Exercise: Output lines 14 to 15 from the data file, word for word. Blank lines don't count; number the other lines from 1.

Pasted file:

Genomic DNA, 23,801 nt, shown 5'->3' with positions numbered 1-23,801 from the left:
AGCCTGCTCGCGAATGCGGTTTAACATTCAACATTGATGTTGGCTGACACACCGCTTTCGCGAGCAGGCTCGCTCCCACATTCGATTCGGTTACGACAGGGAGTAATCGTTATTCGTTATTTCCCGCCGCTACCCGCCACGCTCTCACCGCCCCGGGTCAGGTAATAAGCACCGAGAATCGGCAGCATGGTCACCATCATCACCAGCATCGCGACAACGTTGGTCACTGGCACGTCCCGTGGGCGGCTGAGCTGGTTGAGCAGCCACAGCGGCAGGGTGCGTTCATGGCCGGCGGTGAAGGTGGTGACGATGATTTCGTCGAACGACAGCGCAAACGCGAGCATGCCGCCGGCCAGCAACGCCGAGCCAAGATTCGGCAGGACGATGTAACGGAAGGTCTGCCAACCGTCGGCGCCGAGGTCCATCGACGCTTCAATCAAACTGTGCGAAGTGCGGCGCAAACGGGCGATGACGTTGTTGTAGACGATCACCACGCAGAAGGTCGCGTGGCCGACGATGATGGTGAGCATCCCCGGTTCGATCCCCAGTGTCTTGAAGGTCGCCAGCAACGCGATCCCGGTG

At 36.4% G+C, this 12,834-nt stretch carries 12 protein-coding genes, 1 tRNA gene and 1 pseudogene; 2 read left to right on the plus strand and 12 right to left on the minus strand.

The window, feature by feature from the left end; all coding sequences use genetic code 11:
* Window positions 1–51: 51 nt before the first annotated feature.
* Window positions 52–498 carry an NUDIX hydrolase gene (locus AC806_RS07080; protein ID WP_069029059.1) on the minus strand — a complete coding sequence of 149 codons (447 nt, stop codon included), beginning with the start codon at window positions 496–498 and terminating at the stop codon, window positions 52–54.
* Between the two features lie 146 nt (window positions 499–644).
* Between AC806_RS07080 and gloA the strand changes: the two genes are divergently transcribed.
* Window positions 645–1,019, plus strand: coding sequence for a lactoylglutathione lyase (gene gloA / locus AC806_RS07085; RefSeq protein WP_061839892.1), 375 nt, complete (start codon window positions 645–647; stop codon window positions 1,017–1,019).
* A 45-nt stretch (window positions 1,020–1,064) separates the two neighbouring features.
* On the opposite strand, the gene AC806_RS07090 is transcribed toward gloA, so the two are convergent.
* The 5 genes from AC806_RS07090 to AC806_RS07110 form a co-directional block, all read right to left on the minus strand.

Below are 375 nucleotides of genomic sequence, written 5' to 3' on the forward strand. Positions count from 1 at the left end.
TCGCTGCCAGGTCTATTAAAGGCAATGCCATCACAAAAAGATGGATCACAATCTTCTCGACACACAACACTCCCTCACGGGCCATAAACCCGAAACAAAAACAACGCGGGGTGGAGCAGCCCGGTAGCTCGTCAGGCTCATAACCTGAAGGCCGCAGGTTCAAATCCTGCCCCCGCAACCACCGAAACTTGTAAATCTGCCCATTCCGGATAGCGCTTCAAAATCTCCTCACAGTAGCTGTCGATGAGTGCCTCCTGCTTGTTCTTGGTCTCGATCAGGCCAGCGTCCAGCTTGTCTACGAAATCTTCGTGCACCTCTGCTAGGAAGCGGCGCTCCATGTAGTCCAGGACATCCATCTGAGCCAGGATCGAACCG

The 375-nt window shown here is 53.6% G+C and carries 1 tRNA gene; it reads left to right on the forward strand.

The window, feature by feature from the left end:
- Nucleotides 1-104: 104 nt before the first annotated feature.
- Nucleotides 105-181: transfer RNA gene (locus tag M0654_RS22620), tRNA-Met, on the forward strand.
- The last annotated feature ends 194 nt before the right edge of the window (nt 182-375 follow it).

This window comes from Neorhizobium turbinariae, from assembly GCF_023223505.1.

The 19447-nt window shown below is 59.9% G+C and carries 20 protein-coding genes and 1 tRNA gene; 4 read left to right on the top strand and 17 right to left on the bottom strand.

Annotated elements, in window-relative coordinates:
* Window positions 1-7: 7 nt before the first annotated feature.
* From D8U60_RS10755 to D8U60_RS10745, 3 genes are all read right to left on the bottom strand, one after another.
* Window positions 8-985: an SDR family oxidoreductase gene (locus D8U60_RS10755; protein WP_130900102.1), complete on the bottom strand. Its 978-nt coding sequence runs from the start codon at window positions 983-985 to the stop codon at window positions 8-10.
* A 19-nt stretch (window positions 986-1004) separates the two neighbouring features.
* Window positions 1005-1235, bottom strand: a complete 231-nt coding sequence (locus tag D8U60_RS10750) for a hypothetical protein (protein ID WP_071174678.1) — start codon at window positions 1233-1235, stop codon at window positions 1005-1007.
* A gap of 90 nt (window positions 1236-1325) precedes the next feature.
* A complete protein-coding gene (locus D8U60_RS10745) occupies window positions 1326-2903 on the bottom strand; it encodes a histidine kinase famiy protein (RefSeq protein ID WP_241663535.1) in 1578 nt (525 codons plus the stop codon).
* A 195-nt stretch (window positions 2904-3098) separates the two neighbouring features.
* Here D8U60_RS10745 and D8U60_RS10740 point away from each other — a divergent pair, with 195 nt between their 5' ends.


TCGCTGCCAGGTCTATTAAAGGCAATGCCATCACAAAAAGATGGATCACAATCTTCTCGACACACAACACTCCCTCACGGGCCATAAACCCGAAACAAAAACAACGCGGGGTGGAGCAGCCCGGTAGCTCGTCAGGCTCATAACCTGAAGGCCGCAGGTTCAAATCCTGCCCCCGCAACCACCGAAACTTGTAAATCTGCCCATTCCGGATAGCGCTTCAAAATCTCCTCACAGTAGCTGTCGATGAGTGCCTCCTGCTTGTTCTTGGTCTCGATCAGGCCAGCGTCCAGCTTGTCTACGAAATCTTCGTGCACCTCTGCTAGGAAGCGGCGCTCCATGTAGTCCAGGACATCCATCTGAGCCAGGATCGAACCG

The 375-nt window shown here is 53.6% G+C and carries 1 tRNA gene; it reads left to right on the forward strand.